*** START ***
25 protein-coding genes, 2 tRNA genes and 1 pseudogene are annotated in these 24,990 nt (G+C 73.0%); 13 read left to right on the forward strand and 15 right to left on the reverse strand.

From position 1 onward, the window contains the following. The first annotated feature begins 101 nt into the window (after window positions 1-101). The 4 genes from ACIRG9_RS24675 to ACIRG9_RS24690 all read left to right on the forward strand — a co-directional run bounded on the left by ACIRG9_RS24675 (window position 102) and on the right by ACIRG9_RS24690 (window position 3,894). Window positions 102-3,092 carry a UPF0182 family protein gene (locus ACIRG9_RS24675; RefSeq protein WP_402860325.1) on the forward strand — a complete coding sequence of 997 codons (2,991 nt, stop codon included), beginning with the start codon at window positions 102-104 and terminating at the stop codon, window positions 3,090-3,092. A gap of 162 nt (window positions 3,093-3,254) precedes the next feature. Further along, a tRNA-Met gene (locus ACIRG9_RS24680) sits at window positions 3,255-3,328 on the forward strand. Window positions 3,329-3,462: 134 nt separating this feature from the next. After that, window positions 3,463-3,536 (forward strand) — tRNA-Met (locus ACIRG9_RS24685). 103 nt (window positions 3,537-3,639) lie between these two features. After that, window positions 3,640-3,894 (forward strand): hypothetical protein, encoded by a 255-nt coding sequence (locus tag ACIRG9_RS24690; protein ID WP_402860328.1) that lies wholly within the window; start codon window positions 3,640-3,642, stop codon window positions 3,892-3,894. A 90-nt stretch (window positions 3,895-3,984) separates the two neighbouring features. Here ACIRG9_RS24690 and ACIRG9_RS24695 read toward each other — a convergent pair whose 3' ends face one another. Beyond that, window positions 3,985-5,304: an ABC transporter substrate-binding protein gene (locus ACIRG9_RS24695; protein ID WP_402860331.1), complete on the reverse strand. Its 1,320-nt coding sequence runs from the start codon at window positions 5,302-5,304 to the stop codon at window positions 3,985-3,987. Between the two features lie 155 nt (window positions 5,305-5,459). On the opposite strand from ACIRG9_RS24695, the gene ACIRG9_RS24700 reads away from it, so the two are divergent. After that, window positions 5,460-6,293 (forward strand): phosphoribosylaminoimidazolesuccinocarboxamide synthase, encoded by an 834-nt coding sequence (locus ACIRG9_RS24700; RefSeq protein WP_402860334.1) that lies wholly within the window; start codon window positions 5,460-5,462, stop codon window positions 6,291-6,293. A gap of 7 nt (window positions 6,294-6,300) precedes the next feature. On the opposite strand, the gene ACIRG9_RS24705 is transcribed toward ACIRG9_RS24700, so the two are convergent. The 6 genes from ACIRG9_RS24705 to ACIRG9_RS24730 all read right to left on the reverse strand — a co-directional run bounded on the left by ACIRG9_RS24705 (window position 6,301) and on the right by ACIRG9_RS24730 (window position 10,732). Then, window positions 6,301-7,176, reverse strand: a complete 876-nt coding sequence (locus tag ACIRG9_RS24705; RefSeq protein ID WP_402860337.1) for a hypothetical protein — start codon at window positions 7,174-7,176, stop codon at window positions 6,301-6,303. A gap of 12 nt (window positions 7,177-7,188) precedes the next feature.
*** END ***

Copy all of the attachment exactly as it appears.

25 protein-coding genes, 2 tRNA genes and 1 pseudogene are annotated in these 24,990 nt (G+C 73.0%); 13 read left to right on the forward strand and 15 right to left on the reverse strand.

From position 1 onward, the window contains the following. The first annotated feature begins 101 nt into the window (after window positions 1-101). The 4 genes from ACIRG9_RS24675 to ACIRG9_RS24690 all read left to right on the forward strand — a co-directional run bounded on the left by ACIRG9_RS24675 (window position 102) and on the right by ACIRG9_RS24690 (window position 3,894). Window positions 102-3,092 carry a UPF0182 family protein gene (locus ACIRG9_RS24675; RefSeq protein WP_402860325.1) on the forward strand — a complete coding sequence of 997 codons (2,991 nt, stop codon included), beginning with the start codon at window positions 102-104 and terminating at the stop codon, window positions 3,090-3,092. A gap of 162 nt (window positions 3,093-3,254) precedes the next feature. Further along, a tRNA-Met gene (locus ACIRG9_RS24680) sits at window positions 3,255-3,328 on the forward strand. Window positions 3,329-3,462: 134 nt separating this feature from the next. After that, window positions 3,463-3,536 (forward strand) — tRNA-Met (locus ACIRG9_RS24685). 103 nt (window positions 3,537-3,639) lie between these two features. After that, window positions 3,640-3,894 (forward strand): hypothetical protein, encoded by a 255-nt coding sequence (locus tag ACIRG9_RS24690; protein ID WP_402860328.1) that lies wholly within the window; start codon window positions 3,640-3,642, stop codon window positions 3,892-3,894. A 90-nt stretch (window positions 3,895-3,984) separates the two neighbouring features. Here ACIRG9_RS24690 and ACIRG9_RS24695 read toward each other — a convergent pair whose 3' ends face one another. Beyond that, window positions 3,985-5,304: an ABC transporter substrate-binding protein gene (locus ACIRG9_RS24695; protein ID WP_402860331.1), complete on the reverse strand. Its 1,320-nt coding sequence runs from the start codon at window positions 5,302-5,304 to the stop codon at window positions 3,985-3,987. Between the two features lie 155 nt (window positions 5,305-5,459). On the opposite strand from ACIRG9_RS24695, the gene ACIRG9_RS24700 reads away from it, so the two are divergent. After that, window positions 5,460-6,293 (forward strand): phosphoribosylaminoimidazolesuccinocarboxamide synthase, encoded by an 834-nt coding sequence (locus ACIRG9_RS24700; RefSeq protein WP_402860334.1) that lies wholly within the window; start codon window positions 5,460-5,462, stop codon window positions 6,291-6,293. A gap of 7 nt (window positions 6,294-6,300) precedes the next feature. On the opposite strand, the gene ACIRG9_RS24705 is transcribed toward ACIRG9_RS24700, so the two are convergent. The 6 genes from ACIRG9_RS24705 to ACIRG9_RS24730 all read right to left on the reverse strand — a co-directional run bounded on the left by ACIRG9_RS24705 (window position 6,301) and on the right by ACIRG9_RS24730 (window position 10,732). Then, window positions 6,301-7,176, reverse strand: a complete 876-nt coding sequence (locus tag ACIRG9_RS24705; RefSeq protein ID WP_402860337.1) for a hypothetical protein — start codon at window positions 7,174-7,176, stop codon at window positions 6,301-6,303. A gap of 12 nt (window positions 7,177-7,188) precedes the next feature.